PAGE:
That Which Should Not Be by Brett J. Talley

That Which Should Not BeYes, Brett J. Talley’s novel THAT WHICH SHOULD NOT BE has certainly earned all the hype it has received. It’s that good. Knowledgeable in the styles it emulates, stylish in the stories it brings forth. And there are more than one, four narratives are encapsulated by a framing story that also ties the others together, in a fashion similar to Arthur Machen’s The Three Impostors.

The framing story features a common lovecraftian protagonist, an antiquarian type in search of a lost book that has apparently been discovered in a small town called Anchorhead. As he enters a local tavern, he’s invited to sit with a group of strangers who proceed to regale him with their stories.

The first story, taking place in the great white north, is an enjoyble riff on Algernon Blackwood’s The Wendigo. The second story takes place in dark continental Europe and tells the story of travellers who end cooped up in a strange gothic convent during Walpurgisnacht. Blackwood’s Secret Worship sprang to mind, as well as Dracula. The setting and the mood of the stories is excellent, and both are told in a relaxed style slightly out of time, as if the stories were indeed penned back when Blackwood and Stoker were publishing their stories about one hundred years ago.

By the third story the narratives begin to converge. The story takes place in a mental asylum, where a young doctor becomes aware of strange goings-on with the patients. And in the fourth story, we’re firmly back talking about the same things as the framing narrative, as a sea captain recounts the story of how he came to acquire the book that’s the cause of all this storytelling in the first place.

As said, the stories are brilliantly executed. They’re not mere pastiches, more like lovingly crafted tributes that borrow the framework and some recognizable details from the stories by the old masters and then reinvent and rearrange the contents (something Lovecraft himself did all the time!). Throughout the novel the stories adhere to a subtle, no-nonsense style of a (supposedly) found narrative, a very common device in horror stories, especially lovecraftian ones, where by the end of his story the narrator usually hears strange scratching noises at his window, bringing the otherwise somewhat dry narrative to a visceral close.

One of the problems with THAT WHICH SHOULD NOT BE is that by the end of the stories it isn’t content to just die horribly, but instead it starts delving into catacombs and travelling to a certain sunken city in the Pacific for a traditional good vs. evil smackdown. In other words, a collection of subtle horror stories becomes a pulpy globetrotting adventure in the vein of August Derleth. This isn’t saying it’s a bad thing, it’s just a jarring change of tone, that’s all. Derlethian pulp is after all quite enjoyable, in its sheer chutzpah.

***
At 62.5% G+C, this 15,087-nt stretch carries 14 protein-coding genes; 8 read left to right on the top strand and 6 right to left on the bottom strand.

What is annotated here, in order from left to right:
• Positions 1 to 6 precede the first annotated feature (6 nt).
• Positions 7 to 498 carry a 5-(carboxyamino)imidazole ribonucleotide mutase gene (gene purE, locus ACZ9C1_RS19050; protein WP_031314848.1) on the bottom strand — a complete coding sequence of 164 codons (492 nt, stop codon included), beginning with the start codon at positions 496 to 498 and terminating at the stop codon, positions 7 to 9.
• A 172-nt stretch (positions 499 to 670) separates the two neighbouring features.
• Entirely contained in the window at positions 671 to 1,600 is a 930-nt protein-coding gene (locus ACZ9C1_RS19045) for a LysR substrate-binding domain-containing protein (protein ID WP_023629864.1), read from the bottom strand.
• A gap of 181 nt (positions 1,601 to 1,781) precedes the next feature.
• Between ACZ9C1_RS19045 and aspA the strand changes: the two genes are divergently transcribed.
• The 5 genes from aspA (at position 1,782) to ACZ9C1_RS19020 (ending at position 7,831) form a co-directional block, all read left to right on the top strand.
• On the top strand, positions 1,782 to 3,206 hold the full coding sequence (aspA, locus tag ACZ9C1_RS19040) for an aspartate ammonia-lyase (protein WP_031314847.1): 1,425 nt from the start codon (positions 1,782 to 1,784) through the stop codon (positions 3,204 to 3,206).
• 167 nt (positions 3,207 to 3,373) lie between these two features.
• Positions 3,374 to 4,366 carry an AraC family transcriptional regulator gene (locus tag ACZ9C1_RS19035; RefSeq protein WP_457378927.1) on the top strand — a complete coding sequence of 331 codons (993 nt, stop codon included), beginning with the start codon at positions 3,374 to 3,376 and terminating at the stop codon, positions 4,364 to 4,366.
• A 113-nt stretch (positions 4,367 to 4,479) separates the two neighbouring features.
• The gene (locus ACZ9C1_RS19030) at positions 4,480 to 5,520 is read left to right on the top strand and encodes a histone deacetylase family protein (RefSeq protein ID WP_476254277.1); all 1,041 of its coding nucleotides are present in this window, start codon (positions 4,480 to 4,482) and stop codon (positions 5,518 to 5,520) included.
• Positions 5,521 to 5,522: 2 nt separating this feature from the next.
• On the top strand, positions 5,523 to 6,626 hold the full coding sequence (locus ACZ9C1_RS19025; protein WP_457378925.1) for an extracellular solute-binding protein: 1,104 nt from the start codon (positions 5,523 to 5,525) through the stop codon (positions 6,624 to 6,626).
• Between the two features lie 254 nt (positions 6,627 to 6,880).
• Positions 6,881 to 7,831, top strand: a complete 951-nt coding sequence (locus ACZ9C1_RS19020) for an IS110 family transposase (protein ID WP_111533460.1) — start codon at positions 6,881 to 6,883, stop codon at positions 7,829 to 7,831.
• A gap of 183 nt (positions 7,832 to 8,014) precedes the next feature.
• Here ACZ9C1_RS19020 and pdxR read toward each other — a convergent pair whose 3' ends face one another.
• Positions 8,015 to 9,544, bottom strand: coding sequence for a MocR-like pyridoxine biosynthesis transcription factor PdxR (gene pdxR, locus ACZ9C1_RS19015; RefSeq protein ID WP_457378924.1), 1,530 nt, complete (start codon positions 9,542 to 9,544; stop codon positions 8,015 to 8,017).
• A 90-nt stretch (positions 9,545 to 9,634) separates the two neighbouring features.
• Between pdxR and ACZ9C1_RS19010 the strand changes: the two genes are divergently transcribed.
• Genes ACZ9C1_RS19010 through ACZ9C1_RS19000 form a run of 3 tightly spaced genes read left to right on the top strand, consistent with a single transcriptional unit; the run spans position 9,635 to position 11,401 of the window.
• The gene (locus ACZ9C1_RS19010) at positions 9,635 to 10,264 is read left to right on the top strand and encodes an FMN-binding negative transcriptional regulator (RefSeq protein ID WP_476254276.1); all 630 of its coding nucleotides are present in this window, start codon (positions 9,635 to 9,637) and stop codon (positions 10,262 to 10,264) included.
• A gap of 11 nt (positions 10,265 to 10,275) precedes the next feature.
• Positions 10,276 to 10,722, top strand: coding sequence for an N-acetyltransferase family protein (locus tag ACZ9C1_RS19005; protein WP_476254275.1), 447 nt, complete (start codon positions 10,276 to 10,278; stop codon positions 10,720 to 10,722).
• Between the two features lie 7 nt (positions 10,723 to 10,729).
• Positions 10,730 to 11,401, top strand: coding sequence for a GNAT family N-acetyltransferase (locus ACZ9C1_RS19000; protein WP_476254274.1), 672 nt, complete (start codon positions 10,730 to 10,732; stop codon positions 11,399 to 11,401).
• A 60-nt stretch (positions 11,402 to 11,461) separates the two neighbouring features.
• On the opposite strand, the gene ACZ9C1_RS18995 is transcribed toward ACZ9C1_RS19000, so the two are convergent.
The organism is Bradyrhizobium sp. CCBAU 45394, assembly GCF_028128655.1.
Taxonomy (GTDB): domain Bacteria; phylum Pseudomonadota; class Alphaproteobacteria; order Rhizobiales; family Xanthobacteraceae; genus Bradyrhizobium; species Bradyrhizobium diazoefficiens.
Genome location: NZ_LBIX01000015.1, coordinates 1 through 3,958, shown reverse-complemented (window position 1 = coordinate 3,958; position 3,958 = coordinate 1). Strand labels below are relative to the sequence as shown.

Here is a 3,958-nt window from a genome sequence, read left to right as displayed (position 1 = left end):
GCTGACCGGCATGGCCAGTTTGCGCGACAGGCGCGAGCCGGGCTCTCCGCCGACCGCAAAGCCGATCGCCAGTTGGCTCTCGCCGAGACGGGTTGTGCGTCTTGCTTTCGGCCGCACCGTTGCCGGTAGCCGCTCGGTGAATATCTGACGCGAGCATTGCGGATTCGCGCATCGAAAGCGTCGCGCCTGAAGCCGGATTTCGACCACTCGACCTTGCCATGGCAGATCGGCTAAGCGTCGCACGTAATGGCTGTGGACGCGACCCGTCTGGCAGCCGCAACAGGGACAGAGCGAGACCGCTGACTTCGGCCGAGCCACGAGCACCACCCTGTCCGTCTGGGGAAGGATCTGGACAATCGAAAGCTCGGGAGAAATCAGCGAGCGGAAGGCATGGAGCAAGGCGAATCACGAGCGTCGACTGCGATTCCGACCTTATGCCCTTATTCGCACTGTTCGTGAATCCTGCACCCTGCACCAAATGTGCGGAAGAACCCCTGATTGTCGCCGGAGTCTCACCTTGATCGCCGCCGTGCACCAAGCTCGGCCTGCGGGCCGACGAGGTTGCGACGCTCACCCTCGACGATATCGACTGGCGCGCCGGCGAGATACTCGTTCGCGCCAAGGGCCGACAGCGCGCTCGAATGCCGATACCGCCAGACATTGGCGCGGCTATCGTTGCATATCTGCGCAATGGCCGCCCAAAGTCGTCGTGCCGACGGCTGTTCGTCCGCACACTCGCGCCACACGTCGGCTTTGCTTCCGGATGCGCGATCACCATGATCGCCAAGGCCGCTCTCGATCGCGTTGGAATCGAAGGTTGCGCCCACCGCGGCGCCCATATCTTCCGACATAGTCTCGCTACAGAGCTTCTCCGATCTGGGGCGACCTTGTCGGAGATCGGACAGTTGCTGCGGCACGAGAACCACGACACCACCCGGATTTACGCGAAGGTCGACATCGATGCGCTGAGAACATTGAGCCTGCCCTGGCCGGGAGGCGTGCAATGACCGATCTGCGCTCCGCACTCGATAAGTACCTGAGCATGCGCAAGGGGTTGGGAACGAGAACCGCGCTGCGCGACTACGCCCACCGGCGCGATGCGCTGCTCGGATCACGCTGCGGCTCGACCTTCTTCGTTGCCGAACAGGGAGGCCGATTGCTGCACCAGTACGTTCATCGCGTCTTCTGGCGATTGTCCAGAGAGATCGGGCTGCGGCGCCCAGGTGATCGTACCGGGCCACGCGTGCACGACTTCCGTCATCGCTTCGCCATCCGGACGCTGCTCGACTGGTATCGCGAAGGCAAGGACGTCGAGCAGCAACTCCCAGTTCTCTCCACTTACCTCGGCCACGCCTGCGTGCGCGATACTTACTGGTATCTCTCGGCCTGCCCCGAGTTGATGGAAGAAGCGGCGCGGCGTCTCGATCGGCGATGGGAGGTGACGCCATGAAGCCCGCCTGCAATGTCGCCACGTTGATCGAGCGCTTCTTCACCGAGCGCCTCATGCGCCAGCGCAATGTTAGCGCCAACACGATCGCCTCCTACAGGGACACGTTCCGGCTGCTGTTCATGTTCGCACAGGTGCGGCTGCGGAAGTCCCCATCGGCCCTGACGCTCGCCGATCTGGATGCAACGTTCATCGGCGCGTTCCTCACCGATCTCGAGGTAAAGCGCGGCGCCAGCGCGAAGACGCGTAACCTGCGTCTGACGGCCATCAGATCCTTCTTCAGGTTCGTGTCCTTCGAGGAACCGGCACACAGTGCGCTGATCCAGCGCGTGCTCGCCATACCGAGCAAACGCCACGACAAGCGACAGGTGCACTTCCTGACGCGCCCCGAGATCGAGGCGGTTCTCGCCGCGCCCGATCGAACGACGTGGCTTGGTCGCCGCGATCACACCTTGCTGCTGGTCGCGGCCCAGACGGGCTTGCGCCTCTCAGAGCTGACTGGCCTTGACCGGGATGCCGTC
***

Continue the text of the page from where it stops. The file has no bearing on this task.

Another thing that somewhat lessens the experience is the use of overfamiliar names (from Dracula, from Lovecraft, from history), or the mention that the asylum in the third story is supposedly built on the ruins of Salem (a town that still very much exists). While the names are just labels, they are so incongruous with the otherwise stylistically conscious prose that I wondered if they were used on purpose, to signal the reader that the story shouldn’t be taken all that seriously and that it’s just a story, even if it’s told in a very solemn fashion.

But these are minor issues. The storytelling itself is enjoyable, the plots are well-paced and the writing itself is top-notch in the genre(s) it seeks to emulate. Perhaps with the Derlethian epic scope at the end it overreaches itself slightly, but on the other hand, by including that style as well as the others the novel manages to encompass most of the major strains of what we’ve come to understand as the Lovecraftian mythos, including the stories by the man himself, stories that inspired him, and stories that have followed his example. And that’s no small feat, no small feat at all.

**** (4/5)

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